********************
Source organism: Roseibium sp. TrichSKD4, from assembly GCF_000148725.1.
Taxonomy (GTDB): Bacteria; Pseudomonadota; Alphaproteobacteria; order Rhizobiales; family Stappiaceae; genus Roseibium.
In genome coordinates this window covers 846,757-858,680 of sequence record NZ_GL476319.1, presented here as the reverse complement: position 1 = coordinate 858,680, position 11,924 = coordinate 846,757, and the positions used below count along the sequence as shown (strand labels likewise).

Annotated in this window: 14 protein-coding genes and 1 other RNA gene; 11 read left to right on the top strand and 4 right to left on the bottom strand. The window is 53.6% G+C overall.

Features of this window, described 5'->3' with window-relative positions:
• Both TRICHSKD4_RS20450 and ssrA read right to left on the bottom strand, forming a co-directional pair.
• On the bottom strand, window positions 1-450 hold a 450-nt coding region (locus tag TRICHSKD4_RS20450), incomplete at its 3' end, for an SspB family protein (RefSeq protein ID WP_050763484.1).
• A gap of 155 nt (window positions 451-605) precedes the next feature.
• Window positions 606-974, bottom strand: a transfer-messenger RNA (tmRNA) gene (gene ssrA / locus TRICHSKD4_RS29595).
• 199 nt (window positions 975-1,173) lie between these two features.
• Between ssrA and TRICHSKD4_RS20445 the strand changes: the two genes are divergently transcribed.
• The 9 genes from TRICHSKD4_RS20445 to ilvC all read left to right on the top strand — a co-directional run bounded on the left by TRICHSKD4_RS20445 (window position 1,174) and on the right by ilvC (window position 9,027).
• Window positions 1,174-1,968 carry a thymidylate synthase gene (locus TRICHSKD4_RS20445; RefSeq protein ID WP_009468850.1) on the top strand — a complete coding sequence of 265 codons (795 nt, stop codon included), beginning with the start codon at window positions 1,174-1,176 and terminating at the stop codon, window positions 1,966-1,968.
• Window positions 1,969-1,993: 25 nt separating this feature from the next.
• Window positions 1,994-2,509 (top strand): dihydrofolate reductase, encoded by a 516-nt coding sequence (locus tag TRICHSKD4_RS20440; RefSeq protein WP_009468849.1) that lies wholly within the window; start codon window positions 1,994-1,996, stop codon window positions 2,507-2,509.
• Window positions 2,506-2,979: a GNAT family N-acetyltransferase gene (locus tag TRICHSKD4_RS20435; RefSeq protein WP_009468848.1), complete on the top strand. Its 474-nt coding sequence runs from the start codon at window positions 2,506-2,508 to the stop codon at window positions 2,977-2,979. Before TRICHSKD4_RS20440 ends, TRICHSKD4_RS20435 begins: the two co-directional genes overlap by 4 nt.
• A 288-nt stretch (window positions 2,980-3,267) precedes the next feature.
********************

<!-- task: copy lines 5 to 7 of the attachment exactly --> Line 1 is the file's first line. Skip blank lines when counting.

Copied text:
Features of this window, described 5'->3' with window-relative positions:
• Both TRICHSKD4_RS20450 and ssrA read right to left on the bottom strand, forming a co-directional pair.
• On the bottom strand, window positions 1-450 hold a 450-nt coding region (locus tag TRICHSKD4_RS20450), incomplete at its 3' end, for an SspB family protein (RefSeq protein ID WP_050763484.1).